Shota Sometani stars as Yuichi Sumida, a 14-year-old boy who just seems to want a consistent and quiet life. He and his mother run a boat rental house, whilst his mostly absent father is a drunk who’s in money trouble with the yakuza. Fumi Nikaido plays Keiko Chazawa, a same-age girl whose parents desperately want her to kill herself to be out of their lives. The cinematography is absolutely on point throughout this whole movie, and Sometani and Nikaido’s performances only heighten the emotional devastation this movie brings on. Much less zany than other Sono films, but the poetry and scenes giving the actors full power to carry the moment shape a distinctly Sono story. The Sumida breakdown scenes, the first interaction between him and the yakuza, when Keiko’s parents show her the gallows they were building for her and the entirety of the finale, every scene holds so much weight and it’s guaranteed to bring the tears out.
3. Love & Peace (2015)
Usually, Sono deals with incredibly heavy issues with a focus on ‘ero-guro,’ the sexual side of things, and the violence. Love & Peace is very off-type in that regard, instead, this is a delightful family romance/comedy. Kaiju turtles, David Bowie references, living toys, and a kind man with magic formulas who just may literally be Santa Claus, it’s all the elements core to Sono all wrapped in a hilarious punk-rock opera.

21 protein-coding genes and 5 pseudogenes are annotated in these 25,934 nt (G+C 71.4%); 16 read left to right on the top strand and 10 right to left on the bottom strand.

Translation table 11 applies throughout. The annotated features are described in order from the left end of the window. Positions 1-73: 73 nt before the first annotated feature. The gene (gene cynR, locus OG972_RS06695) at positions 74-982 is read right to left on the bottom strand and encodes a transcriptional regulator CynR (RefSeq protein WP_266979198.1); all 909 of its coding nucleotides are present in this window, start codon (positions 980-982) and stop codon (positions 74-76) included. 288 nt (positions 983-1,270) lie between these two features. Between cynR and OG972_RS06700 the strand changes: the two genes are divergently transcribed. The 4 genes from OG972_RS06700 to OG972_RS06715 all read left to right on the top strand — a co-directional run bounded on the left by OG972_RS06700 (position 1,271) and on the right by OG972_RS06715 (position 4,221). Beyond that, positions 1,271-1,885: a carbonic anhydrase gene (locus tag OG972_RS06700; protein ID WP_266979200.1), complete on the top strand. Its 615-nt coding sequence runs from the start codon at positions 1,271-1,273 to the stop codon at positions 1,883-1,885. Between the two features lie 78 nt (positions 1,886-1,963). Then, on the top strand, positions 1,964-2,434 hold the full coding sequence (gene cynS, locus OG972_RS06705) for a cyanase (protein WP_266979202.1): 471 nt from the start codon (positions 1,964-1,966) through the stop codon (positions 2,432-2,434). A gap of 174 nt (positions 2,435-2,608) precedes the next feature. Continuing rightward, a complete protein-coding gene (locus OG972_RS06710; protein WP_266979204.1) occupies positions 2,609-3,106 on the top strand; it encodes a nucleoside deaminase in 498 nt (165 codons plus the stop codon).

Hiroki Hasegawa (Shin Godzilla, Attack On Titan, Princess Jellyfish) stars as Ryoichi Suzuki, a bit of a loser in a job where most of his coworkers hate him. He’s got feelings for one of his other shy coworkers, Yuko Terajima played by Kumiko Aso (Kairo, Kaidan, The Actor), but is too afraid to tell her how he feels. One day he finds a man strangely selling turtles, and decides to buy one, which starts an unbelievable series of events. He brings the turtle with him to work, and everyone starts to make fun of him, causing him to sadly flush it down the office toilet, and in his depression, he wanders the streets only to be forced to perform with a street punk band. Keep in mind, this is still the set-up to the film, and from here we get into the punk-rock opera, Ryoichi becoming a Japanese David Bowie, and the turtle (named Pikadon, the noise typically used to describe a nuclear explosion) washes up in the sewers with a bunch of toys and animals that have been brought to life and given a voice by a strange homeless man who may just turn out to be literally Santa. A feel-good, wacky, and delightful family movie that has some catchy as hell music, definitely one that should make it onto your Christmas must-watch list!